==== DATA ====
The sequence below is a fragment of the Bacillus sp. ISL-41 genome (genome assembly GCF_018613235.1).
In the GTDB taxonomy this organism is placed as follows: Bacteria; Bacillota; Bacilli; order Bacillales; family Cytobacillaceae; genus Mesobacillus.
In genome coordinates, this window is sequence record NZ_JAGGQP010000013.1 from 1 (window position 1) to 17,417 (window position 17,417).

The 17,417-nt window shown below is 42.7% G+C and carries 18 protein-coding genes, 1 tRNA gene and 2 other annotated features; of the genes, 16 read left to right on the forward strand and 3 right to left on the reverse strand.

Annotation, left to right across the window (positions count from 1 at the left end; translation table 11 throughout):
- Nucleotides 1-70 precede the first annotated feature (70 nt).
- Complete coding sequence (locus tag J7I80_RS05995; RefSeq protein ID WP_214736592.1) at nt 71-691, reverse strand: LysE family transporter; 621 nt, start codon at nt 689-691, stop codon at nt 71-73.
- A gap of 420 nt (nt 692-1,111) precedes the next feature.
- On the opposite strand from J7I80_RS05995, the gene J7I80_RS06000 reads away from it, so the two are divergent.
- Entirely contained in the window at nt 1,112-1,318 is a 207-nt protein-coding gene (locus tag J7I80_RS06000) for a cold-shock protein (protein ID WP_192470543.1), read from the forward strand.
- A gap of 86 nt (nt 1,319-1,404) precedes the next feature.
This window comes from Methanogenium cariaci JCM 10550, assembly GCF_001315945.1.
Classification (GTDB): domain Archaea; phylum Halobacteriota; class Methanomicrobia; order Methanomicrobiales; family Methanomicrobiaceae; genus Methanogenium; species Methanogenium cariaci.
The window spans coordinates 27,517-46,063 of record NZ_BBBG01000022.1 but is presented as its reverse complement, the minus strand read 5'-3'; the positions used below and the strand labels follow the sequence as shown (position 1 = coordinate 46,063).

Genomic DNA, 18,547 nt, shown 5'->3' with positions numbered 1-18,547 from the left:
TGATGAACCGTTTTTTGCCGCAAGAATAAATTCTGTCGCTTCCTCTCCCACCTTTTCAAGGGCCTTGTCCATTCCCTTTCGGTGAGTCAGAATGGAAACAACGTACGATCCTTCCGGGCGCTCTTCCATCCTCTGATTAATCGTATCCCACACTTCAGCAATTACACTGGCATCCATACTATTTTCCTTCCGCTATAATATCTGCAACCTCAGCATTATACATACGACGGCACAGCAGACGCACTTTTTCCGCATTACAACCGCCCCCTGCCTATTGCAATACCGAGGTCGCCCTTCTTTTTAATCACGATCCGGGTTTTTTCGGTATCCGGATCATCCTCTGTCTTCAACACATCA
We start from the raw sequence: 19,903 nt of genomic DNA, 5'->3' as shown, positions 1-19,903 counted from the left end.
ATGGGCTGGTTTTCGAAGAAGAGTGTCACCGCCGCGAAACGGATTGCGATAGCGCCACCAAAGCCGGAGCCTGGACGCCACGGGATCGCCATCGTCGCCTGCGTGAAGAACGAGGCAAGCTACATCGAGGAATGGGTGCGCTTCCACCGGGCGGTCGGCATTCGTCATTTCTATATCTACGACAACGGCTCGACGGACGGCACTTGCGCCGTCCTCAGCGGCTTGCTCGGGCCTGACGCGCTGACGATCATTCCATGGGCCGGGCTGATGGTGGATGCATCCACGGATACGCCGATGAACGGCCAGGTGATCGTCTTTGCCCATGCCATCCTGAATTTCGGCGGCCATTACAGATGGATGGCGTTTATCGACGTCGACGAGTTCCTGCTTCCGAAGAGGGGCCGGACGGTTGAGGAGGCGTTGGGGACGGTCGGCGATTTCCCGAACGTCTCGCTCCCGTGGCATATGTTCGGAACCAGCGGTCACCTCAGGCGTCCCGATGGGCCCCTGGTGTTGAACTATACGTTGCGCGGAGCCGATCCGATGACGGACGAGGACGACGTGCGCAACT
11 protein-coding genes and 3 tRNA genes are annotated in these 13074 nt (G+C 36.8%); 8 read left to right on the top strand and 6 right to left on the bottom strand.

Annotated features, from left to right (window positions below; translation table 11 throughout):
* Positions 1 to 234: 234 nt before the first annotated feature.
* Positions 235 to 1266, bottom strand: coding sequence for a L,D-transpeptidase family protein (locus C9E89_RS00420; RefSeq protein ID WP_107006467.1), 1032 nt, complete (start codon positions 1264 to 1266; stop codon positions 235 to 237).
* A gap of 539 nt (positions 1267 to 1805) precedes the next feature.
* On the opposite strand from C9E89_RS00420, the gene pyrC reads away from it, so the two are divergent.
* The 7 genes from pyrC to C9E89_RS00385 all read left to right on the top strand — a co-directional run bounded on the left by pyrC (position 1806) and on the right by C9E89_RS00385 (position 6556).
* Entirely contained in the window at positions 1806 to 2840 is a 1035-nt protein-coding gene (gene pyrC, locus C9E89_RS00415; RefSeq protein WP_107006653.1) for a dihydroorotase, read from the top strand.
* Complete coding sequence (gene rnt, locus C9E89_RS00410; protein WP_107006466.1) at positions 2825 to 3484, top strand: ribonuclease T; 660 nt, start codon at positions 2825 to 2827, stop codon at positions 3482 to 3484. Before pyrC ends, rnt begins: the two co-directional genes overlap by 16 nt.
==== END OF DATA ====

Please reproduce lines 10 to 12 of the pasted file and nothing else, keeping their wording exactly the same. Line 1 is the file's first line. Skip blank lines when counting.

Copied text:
- Entirely contained in the window at nt 1,112-1,318 is a 207-nt protein-coding gene (locus tag J7I80_RS06000) for a cold-shock protein (protein ID WP_192470543.1), read from the forward strand.
- A gap of 86 nt (nt 1,319-1,404) precedes the next feature.
This window comes from Methanogenium cariaci JCM 10550, assembly GCF_001315945.1.